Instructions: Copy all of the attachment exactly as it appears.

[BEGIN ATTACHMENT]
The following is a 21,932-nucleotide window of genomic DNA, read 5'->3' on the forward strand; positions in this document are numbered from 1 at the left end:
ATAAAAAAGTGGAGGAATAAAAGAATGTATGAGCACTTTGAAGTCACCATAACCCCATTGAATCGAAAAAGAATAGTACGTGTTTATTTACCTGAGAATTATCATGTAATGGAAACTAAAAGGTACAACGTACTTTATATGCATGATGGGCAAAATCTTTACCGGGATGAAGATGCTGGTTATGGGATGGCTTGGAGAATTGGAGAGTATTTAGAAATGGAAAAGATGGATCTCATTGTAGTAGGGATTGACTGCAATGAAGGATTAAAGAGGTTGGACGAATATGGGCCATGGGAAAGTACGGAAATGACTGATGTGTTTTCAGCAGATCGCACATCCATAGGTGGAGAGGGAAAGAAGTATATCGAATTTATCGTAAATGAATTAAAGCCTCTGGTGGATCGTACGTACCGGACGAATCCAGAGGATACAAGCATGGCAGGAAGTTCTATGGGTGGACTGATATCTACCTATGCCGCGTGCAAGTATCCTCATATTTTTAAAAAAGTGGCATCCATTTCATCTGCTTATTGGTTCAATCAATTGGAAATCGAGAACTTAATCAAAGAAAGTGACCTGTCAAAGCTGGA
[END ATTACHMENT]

The following is a 21,932-nucleotide window of genomic DNA, read 5'->3' on the forward strand; positions in this document are numbered from 1 at the left end:
ATAAAAAAGTGGAGGAATAAAAGAATGTATGAGCACTTTGAAGTCACCATAACCCCATTGAATCGAAAAAGAATAGTACGTGTTTATTTACCTGAGAATTATCATGTAATGGAAACTAAAAGGTACAACGTACTTTATATGCATGATGGGCAAAATCTTTACCGGGATGAAGATGCTGGTTATGGGATGGCTTGGAGAATTGGAGAGTATTTAGAAATGGAAAAGATGGATCTCATTGTAGTAGGGATTGACTGCAATGAAGGATTAAAGAGGTTGGACGAATATGGGCCATGGGAAAGTACGGAAATGACTGATGTGTTTTCAGCAGATCGCACATCCATAGGTGGAGAGGGAAAGAAGTATATCGAATTTATCGTAAATGAATTAAAGCCTCTGGTGGATCGTACGTACCGGACGAATCCAGAGGATACAAGCATGGCAGGAAGTTCTATGGGTGGACTGATATCTACCTATGCCGCGTGCAAGTATCCTCATATTTTTAAAAAAGTGGCATCCATTTCATCTGCTTATTGGTTCAATCAATTGGAAATCGAGAACTTAATCAAAGAAAGTGACCTGTCAAAGCTGGA